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New Year New Frogs

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Lemur leaf frog helping with our record keeping (Agalychnis lemur) ©Matthew O’Donnell

Nothing quite brings in the new year like a group of newly metamorphosed baby Lemur leaf frogs (Agalychnis lemur)! These tiny froglets represent a new bloodline for the program studbook, which helps us manage the ever growing ex-situ population of this critically endangered species.

These fantastic little frogs were spawned last year and spent the next few months as tadpoles, on display in the Vivarium. They began to sprout legs and emerge from the water in November and have been growing rapidly on a varied diet of fruit flies and crickets, supplemented with extra vitamins and minerals.

 

Once these hungry little frogs get big enough they will be distributed between our partner organisations in Project Lemur Frog, Bristol Zoo and Nordens Ark. I have been lucky enough to visit the specialist facilities at both of these institutions and know just how well they will be looked after. Further securing the future for this fascinating frog.

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A group of young Lemur leaf frogs (Agalychnis lemur) resting under a leaf ©Matthew O’Donnell

Every new frog born here at Manchester Museum is very special, and Lemur leaf frogs are no exception! I’m sure 2018 will be another great year for frog conservation here in the Vivarium, we will be sure to keep you up to date with all the exciting work we are involved in.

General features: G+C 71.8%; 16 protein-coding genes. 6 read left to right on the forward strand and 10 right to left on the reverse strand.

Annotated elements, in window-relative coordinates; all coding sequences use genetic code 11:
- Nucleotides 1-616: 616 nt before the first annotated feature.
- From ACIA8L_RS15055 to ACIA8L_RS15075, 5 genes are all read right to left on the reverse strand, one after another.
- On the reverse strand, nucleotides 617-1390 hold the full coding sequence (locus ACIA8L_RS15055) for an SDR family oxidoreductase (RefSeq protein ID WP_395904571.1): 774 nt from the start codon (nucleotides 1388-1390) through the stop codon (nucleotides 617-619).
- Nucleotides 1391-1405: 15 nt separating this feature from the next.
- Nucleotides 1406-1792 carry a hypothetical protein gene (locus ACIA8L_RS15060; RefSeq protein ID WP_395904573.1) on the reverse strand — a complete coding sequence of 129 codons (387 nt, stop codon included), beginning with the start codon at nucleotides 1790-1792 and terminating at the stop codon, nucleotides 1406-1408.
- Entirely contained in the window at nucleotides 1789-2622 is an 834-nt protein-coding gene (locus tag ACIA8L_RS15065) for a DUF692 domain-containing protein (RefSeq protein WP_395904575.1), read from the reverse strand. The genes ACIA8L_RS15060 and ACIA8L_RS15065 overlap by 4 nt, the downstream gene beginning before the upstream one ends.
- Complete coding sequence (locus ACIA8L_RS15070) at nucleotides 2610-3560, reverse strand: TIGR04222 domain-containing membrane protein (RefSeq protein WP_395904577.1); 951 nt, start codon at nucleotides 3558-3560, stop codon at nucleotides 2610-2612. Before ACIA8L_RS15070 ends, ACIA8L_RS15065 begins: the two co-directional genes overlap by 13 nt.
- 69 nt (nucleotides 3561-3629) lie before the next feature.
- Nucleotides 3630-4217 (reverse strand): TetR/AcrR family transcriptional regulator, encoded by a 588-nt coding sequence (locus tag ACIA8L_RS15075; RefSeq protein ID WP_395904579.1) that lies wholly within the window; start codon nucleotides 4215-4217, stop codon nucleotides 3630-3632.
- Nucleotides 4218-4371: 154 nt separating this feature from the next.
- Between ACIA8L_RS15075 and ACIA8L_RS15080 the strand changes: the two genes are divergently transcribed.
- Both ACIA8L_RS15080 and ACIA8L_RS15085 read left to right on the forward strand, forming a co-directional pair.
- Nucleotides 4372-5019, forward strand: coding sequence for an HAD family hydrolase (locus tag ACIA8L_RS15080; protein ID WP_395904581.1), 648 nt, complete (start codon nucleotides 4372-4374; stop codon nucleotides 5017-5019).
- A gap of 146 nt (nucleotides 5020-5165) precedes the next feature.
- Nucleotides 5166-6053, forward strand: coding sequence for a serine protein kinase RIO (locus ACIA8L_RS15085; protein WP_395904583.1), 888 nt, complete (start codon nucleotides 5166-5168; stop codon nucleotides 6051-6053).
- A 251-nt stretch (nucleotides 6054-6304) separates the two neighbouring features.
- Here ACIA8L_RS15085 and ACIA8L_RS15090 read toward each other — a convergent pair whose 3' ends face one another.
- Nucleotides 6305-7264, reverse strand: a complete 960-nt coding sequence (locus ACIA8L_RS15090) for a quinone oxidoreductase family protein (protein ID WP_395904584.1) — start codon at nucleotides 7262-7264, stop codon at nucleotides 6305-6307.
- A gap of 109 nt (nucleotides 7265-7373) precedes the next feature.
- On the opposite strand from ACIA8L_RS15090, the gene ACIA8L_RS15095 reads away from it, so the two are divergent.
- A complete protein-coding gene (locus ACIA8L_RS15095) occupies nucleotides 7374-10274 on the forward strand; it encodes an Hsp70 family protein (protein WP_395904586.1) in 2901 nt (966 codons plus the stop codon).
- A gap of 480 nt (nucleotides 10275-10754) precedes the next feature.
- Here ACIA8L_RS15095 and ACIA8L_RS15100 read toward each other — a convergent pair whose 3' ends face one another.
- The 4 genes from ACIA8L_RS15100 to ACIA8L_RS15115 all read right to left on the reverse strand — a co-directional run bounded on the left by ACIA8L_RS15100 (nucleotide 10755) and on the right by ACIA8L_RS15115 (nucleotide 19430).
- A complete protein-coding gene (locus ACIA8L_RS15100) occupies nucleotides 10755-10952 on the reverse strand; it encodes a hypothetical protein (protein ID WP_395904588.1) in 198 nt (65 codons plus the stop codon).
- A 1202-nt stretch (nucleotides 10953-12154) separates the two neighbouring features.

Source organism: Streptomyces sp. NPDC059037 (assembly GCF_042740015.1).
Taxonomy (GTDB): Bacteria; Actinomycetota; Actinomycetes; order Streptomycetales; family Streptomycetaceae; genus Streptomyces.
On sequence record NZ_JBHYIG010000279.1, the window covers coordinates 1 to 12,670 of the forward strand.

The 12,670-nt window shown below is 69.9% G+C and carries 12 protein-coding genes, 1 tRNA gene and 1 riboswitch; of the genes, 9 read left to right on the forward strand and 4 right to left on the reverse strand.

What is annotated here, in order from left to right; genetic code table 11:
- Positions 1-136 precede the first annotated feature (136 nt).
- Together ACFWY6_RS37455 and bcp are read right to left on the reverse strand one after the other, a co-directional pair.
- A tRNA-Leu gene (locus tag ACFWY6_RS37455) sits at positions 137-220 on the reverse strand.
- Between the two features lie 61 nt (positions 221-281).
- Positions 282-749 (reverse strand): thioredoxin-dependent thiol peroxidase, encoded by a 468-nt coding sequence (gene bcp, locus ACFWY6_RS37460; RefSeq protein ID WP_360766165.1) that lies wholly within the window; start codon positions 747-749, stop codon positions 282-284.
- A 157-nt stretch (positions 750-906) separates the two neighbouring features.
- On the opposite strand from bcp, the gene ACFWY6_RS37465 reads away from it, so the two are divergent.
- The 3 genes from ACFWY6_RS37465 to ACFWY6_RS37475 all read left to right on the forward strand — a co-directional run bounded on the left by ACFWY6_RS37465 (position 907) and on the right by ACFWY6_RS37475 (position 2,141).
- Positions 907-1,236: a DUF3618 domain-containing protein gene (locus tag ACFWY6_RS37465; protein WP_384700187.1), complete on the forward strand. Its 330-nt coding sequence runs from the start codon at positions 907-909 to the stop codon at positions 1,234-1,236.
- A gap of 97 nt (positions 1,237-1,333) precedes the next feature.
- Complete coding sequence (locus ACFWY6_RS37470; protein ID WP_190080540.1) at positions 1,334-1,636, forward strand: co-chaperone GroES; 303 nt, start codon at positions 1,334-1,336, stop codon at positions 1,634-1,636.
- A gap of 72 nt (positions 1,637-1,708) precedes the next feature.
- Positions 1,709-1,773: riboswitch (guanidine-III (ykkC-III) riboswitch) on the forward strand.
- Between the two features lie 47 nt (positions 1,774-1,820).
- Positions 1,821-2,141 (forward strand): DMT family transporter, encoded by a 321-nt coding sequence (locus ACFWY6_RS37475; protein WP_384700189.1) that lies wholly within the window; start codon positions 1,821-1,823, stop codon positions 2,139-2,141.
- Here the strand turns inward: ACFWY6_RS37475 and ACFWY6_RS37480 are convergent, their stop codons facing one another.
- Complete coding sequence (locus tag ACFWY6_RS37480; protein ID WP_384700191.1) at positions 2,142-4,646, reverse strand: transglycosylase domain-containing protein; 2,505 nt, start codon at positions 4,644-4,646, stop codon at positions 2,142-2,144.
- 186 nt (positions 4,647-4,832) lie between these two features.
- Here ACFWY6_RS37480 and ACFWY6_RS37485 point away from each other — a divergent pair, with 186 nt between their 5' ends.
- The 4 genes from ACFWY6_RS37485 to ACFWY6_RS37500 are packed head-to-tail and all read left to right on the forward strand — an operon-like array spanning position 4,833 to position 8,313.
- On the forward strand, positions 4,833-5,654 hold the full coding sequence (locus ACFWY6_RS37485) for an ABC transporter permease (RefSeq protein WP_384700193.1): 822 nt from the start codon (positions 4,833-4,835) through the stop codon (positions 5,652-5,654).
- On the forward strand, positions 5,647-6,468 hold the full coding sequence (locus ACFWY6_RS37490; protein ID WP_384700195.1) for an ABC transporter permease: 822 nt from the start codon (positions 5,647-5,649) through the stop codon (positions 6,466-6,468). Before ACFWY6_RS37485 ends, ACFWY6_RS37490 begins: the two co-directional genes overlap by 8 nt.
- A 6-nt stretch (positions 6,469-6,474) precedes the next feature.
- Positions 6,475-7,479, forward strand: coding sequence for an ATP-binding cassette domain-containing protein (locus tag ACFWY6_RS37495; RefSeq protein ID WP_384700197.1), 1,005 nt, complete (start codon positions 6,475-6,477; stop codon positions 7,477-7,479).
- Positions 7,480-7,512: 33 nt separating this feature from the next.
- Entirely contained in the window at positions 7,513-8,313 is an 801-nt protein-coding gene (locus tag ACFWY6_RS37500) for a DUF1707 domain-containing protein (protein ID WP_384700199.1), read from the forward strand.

Project Report                      Frogs for the Ark

ACE day at ASE

Straight back into teaching after a great Christmas break, Amy McDowall and I conducted a session for international delegates at the The Annual Conference of the Association for Science Education (ASE) yesterday. This fabulous conference is currently taking place at Liverpool University and offers a unique opportunity for all teachers of science to develop practical ideas as well as providing a useful insight into some cutting-edge research.

Amy co-ordinates all our Primary learning at the Museum. She is super enthusiastic, and also being extremely organised kindly made all the arrangements for us to attend and contribute to this years conference programme, which runs over 4 days.  Yesterday was a great day for us both, not only being able to jointly contribute and meet like-minded delegates from far away as Australia, but also providing us with new ways of developing our animal-based science sessions back at the museum.

Two such programmes, our Rainforest Investigators and Habitat Explorers sessions for primary schools, we combined and showcased for the delegates yesterday – and had them fully participating in our sustainability and amphibian conservation-focused workshop. It went down very well and was enjoyed by all involved – and we are already looking forward to supporting this great event again in the future!

Further details of the conference session available soon: Learning Manchester Blog

ASE Conference